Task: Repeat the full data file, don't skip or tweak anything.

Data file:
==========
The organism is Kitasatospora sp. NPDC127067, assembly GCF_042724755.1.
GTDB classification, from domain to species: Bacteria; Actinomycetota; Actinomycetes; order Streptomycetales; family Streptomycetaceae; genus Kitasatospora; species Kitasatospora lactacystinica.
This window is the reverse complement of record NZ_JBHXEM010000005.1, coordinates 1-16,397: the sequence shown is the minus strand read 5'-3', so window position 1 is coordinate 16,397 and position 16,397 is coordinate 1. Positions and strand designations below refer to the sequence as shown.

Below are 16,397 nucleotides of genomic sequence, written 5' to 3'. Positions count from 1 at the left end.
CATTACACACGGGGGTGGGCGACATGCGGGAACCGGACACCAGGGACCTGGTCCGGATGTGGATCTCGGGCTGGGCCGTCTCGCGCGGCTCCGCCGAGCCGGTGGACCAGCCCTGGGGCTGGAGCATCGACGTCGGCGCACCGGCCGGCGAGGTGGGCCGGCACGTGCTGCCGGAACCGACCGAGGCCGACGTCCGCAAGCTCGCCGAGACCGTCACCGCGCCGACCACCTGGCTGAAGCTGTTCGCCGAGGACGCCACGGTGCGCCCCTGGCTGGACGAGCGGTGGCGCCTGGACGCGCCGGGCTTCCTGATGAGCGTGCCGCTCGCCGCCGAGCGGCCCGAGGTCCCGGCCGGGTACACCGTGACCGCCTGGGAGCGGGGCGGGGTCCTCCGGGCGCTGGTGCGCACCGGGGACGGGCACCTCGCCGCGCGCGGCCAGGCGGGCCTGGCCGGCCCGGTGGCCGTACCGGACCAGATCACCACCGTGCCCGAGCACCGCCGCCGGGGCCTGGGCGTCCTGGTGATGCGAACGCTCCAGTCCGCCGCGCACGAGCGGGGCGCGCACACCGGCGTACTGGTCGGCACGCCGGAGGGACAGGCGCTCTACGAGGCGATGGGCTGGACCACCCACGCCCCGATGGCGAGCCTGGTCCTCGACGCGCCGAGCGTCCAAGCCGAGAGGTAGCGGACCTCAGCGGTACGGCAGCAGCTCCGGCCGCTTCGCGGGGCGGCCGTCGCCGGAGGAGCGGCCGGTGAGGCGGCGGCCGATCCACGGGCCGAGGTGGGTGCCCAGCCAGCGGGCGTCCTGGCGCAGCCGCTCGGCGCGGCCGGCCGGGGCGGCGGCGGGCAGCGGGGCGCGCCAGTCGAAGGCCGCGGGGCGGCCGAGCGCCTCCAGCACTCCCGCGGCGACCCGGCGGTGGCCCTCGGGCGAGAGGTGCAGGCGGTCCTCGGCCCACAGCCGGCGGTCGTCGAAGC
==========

The organism is Kitasatospora sp. NPDC127067, assembly GCF_042724755.1.
GTDB classification, from domain to species: Bacteria; Actinomycetota; Actinomycetes; order Streptomycetales; family Streptomycetaceae; genus Kitasatospora; species Kitasatospora lactacystinica.
This window is the reverse complement of record NZ_JBHXEM010000005.1, coordinates 1-16,397: the sequence shown is the minus strand read 5'-3', so window position 1 is coordinate 16,397 and position 16,397 is coordinate 1. Positions and strand designations below refer to the sequence as shown.

Below are 16,397 nucleotides of genomic sequence, written 5' to 3'. Positions count from 1 at the left end.
CATTACACACGGGGGTGGGCGACATGCGGGAACCGGACACCAGGGACCTGGTCCGGATGTGGATCTCGGGCTGGGCCGTCTCGCGCGGCTCCGCCGAGCCGGTGGACCAGCCCTGGGGCTGGAGCATCGACGTCGGCGCACCGGCCGGCGAGGTGGGCCGGCACGTGCTGCCGGAACCGACCGAGGCCGACGTCCGCAAGCTCGCCGAGACCGTCACCGCGCCGACCACCTGGCTGAAGCTGTTCGCCGAGGACGCCACGGTGCGCCCCTGGCTGGACGAGCGGTGGCGCCTGGACGCGCCGGGCTTCCTGATGAGCGTGCCGCTCGCCGCCGAGCGGCCCGAGGTCCCGGCCGGGTACACCGTGACCGCCTGGGAGCGGGGCGGGGTCCTCCGGGCGCTGGTGCGCACCGGGGACGGGCACCTCGCCGCGCGCGGCCAGGCGGGCCTGGCCGGCCCGGTGGCCGTACCGGACCAGATCACCACCGTGCCCGAGCACCGCCGCCGGGGCCTGGGCGTCCTGGTGATGCGAACGCTCCAGTCCGCCGCGCACGAGCGGGGCGCGCACACCGGCGTACTGGTCGGCACGCCGGAGGGACAGGCGCTCTACGAGGCGATGGGCTGGACCACCCACGCCCCGATGGCGAGCCTGGTCCTCGACGCGCCGAGCGTCCAAGCCGAGAGGTAGCGGACCTCAGCGGTACGGCAGCAGCTCCGGCCGCTTCGCGGGGCGGCCGTCGCCGGAGGAGCGGCCGGTGAGGCGGCGGCCGATCCACGGGCCGAGGTGGGTGCCCAGCCAGCGGGCGTCCTGGCGCAGCCGCTCGGCGCGGCCGGCCGGGGCGGCGGCGGGCAGCGGGGCGCGCCAGTCGAAGGCCGCGGGGCGGCCGAGCGCCTCCAGCACTCCCGCGGCGACCCGGCGGTGGCCCTCGGGCGAGAGGTGCAGGCGGTCCTCGGCCCACAGCCGGCGGTCGTCGAAGC